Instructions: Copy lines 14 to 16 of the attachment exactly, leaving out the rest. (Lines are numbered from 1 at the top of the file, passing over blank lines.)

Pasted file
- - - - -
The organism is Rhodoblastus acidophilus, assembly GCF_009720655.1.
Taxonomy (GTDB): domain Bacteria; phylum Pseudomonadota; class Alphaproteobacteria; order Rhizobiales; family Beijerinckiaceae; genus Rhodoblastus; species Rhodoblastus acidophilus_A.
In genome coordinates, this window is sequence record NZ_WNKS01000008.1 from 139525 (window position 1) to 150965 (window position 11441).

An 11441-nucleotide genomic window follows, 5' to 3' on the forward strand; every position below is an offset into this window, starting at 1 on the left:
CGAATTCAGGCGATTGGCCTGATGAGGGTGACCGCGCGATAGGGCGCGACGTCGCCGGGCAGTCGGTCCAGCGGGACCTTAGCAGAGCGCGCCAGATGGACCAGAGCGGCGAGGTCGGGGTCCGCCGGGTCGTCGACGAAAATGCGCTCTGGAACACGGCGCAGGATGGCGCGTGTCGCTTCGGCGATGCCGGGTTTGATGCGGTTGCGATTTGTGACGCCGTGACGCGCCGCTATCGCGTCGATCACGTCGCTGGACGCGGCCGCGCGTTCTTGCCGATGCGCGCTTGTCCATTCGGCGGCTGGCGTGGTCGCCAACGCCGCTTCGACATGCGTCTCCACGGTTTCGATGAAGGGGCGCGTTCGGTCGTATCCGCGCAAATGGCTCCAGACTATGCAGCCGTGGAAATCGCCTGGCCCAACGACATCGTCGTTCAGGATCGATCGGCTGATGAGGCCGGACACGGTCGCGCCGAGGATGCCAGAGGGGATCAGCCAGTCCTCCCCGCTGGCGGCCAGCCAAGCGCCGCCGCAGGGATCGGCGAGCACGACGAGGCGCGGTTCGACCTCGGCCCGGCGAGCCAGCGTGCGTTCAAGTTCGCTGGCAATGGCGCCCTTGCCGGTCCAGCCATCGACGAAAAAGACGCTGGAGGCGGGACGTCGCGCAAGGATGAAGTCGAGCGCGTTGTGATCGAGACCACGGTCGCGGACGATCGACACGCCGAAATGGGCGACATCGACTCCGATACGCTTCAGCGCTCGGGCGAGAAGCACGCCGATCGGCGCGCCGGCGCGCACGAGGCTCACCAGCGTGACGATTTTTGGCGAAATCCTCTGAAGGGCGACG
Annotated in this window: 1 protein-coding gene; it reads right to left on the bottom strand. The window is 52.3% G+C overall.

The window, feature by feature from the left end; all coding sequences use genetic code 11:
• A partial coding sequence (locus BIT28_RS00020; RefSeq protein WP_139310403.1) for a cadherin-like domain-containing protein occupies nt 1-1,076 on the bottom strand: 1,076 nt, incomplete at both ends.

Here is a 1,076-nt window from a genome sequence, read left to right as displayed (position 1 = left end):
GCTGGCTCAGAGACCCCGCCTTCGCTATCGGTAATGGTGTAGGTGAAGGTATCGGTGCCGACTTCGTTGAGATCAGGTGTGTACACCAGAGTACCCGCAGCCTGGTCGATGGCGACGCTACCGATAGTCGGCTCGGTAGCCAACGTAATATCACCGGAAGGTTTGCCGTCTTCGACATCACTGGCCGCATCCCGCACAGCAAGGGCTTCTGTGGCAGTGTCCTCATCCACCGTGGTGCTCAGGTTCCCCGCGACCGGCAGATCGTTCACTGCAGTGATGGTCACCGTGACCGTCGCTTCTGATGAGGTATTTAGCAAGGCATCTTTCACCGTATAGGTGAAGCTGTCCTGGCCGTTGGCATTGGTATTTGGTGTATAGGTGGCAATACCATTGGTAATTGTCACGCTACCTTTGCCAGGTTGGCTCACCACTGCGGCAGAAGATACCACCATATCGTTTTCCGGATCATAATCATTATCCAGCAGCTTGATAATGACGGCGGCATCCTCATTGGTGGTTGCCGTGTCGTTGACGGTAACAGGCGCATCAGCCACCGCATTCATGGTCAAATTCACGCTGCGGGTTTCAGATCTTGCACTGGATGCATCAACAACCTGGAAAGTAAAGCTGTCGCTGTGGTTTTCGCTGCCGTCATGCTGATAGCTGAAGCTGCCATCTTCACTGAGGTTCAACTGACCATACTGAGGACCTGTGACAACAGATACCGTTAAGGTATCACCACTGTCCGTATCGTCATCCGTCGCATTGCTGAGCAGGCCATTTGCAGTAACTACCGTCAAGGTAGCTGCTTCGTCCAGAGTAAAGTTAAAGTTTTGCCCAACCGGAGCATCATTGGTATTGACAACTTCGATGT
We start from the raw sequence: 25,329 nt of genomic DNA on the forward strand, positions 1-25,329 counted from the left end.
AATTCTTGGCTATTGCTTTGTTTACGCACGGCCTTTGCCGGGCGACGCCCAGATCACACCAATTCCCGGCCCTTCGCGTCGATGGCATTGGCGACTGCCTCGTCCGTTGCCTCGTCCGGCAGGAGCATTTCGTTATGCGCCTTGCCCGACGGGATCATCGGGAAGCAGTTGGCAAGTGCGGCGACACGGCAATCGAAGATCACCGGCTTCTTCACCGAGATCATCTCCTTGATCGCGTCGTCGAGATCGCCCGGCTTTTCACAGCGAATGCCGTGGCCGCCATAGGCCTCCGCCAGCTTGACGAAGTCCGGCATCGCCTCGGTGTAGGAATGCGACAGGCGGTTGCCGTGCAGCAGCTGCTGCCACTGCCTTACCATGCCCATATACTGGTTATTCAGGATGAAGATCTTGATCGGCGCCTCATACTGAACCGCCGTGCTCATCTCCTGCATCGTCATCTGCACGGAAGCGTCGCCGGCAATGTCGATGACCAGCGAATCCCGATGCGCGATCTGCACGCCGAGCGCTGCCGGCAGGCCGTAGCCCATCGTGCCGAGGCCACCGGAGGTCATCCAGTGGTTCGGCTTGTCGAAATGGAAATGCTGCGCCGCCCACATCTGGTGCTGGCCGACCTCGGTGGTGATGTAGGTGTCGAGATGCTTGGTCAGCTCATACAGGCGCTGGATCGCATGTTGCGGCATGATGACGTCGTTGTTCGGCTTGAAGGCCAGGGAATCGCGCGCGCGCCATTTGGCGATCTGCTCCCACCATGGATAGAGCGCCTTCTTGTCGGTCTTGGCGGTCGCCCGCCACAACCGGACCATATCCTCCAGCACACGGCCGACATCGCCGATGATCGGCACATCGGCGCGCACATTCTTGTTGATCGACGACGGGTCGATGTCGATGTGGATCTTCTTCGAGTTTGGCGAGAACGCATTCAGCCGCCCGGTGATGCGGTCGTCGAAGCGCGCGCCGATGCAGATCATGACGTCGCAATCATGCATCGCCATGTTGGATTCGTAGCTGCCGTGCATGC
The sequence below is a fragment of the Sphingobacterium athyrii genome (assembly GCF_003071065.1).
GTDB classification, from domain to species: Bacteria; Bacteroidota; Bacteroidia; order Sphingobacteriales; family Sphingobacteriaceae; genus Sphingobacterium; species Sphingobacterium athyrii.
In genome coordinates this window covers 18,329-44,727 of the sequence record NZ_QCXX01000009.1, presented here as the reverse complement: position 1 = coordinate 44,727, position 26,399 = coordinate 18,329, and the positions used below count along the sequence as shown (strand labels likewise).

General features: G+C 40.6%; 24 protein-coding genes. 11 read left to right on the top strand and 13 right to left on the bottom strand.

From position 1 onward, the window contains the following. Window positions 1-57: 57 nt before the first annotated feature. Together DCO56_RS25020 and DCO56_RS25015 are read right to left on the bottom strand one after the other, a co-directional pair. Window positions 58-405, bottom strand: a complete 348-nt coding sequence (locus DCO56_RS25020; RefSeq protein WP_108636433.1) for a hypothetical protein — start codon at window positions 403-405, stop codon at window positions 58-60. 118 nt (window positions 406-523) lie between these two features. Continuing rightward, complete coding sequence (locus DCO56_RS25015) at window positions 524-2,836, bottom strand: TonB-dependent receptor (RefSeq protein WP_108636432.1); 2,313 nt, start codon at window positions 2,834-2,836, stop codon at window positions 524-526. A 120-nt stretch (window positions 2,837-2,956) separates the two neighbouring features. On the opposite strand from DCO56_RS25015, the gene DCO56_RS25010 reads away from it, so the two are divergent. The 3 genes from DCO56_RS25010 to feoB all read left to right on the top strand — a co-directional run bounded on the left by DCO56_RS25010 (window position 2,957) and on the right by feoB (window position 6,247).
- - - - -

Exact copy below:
GTDB classification, from domain to species: Bacteria; Bacteroidota; Bacteroidia; order Sphingobacteriales; family Sphingobacteriaceae; genus Sphingobacterium; species Sphingobacterium athyrii.
In genome coordinates this window covers 18,329-44,727 of the sequence record NZ_QCXX01000009.1, presented here as the reverse complement: position 1 = coordinate 44,727, position 26,399 = coordinate 18,329, and the positions used below count along the sequence as shown (strand labels likewise).

General features: G+C 40.6%; 24 protein-coding genes. 11 read left to right on the top strand and 13 right to left on the bottom strand.